The United States Mint this week announced that it would officially launch the 2011 Native American Dollar coin in a ceremony on January 12, 2011. The US Mint first revealed the new dollar coin design in late November.
As a part of the Native American $1 Coin Act, the US Mint is mandated to change the reverse design of the Native American Dollar Coin every year. The designs are to be emblematic of the historic contributions made by Indian tribes and Native American individuals.
The site selected for the 2001 launch is located at the Plimoth Plantation Henry Hornblower II Visitor Center in Plymouth, Massachusetts. The ceremony will be held at 10:30 AM ET.
Like most official US Mint release events, children 18 years old and younger will receive a free dollar coin following the ceremony. Adults can exchange cash for rolls of the coins.
On the same day, although not yet officially announced, the US Mint is expected to offer on its website rolls of the Native American Dollar that were struck from Denver or Philadelphia. Prices are likely to be the same as each of the 2010 rolls which are still available today for $35.95.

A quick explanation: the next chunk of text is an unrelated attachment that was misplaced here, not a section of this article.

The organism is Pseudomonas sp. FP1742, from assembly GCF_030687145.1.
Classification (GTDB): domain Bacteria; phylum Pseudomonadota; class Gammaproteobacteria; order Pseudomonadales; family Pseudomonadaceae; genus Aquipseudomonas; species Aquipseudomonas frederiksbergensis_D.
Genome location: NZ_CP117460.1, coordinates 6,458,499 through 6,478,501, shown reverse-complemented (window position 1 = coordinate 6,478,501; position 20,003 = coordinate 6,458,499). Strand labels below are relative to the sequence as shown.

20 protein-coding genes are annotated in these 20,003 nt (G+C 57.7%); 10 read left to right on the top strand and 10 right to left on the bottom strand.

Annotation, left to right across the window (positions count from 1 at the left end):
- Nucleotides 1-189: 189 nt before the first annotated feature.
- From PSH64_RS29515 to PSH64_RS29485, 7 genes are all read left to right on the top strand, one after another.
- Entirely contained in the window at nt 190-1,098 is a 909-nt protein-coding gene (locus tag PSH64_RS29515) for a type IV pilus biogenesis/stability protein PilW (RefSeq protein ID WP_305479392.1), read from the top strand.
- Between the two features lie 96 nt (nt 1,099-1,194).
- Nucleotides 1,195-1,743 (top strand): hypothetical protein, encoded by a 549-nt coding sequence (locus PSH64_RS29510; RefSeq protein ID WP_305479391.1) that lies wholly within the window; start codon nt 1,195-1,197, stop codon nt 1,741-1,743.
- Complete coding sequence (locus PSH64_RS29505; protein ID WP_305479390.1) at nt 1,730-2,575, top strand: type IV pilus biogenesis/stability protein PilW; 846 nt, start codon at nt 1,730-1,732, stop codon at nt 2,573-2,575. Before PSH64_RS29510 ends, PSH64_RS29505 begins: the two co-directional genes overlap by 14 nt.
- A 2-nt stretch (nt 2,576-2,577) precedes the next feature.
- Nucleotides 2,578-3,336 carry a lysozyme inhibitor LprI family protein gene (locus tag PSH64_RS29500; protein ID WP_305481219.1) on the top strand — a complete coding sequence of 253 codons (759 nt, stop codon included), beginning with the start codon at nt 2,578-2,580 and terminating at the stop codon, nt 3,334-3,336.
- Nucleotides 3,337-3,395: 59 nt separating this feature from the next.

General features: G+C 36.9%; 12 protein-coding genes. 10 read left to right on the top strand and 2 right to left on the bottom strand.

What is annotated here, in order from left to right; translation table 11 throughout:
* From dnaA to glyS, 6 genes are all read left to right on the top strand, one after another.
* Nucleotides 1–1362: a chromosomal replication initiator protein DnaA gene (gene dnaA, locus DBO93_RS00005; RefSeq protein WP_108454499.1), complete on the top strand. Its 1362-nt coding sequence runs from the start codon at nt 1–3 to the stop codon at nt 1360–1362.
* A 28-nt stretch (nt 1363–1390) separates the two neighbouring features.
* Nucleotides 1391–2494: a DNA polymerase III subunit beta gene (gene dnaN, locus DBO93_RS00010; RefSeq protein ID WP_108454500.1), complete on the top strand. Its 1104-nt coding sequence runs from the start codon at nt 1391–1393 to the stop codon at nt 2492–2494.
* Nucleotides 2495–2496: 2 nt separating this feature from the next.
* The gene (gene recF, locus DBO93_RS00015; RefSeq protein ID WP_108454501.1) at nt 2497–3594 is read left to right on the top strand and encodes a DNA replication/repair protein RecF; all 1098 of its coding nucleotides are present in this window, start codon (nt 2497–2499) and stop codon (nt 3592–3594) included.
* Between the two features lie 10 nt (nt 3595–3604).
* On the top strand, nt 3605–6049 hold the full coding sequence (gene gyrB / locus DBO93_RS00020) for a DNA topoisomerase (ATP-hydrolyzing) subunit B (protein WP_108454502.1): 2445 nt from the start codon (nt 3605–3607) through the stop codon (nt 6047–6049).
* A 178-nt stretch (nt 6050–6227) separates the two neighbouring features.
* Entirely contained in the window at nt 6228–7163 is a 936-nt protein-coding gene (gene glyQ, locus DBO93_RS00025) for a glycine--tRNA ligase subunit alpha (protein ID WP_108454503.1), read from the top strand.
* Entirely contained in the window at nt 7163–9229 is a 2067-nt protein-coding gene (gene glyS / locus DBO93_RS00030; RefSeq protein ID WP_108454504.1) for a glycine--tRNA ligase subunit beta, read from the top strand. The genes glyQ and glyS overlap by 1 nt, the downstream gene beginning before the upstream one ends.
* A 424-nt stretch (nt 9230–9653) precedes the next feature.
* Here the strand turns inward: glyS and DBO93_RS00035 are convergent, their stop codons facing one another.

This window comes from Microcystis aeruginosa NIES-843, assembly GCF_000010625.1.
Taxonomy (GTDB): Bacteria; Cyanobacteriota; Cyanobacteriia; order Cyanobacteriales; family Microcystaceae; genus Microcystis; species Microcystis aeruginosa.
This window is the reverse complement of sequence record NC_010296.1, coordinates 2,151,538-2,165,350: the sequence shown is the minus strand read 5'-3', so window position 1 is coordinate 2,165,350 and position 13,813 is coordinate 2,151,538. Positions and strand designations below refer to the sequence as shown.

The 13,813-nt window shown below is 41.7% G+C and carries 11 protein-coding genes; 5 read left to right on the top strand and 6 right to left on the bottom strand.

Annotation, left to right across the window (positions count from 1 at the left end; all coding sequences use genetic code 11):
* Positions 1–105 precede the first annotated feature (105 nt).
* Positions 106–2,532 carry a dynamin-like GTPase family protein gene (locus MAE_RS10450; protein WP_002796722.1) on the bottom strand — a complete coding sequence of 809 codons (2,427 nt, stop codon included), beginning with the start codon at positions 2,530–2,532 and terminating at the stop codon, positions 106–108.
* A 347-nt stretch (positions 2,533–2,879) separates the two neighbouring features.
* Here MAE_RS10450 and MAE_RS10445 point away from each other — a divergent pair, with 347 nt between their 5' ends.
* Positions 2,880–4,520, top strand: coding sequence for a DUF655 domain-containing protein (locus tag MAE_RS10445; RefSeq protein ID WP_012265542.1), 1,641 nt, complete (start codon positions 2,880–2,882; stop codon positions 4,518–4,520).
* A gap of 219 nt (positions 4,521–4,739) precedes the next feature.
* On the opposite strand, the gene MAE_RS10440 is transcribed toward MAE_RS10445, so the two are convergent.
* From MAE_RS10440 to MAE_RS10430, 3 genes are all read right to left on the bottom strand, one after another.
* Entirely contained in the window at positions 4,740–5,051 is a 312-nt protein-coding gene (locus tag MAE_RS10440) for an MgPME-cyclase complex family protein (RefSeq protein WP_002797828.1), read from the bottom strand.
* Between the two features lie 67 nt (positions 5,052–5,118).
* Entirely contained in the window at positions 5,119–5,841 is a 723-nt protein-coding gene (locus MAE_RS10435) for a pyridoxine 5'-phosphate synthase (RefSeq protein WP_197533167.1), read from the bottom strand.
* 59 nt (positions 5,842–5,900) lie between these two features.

The 2011 Native American Dollar reverse design, by Richard Masters, depicts the hands of the Supreme Sachem Ousamequin Massasoit and Governor John Carver, symbolically offering the ceremonial peace pipe after the initiation of the first formal written peace alliance between the Wampanoag tribe and the European settlers. Inscriptions include UNITED STATES OF AMERICA, $1, and WAMPANOAG TREATY 1621.
The obverse (heads side) design, by Glenda Goodacre, continues to feature Sacagawea as first produced in 2000. Inscriptions include LIBERTY and IN GOD WE TRUST.
Mandated by law, 20 percent of all $1 coins produced by the US Mint each year must be Native American Dollars.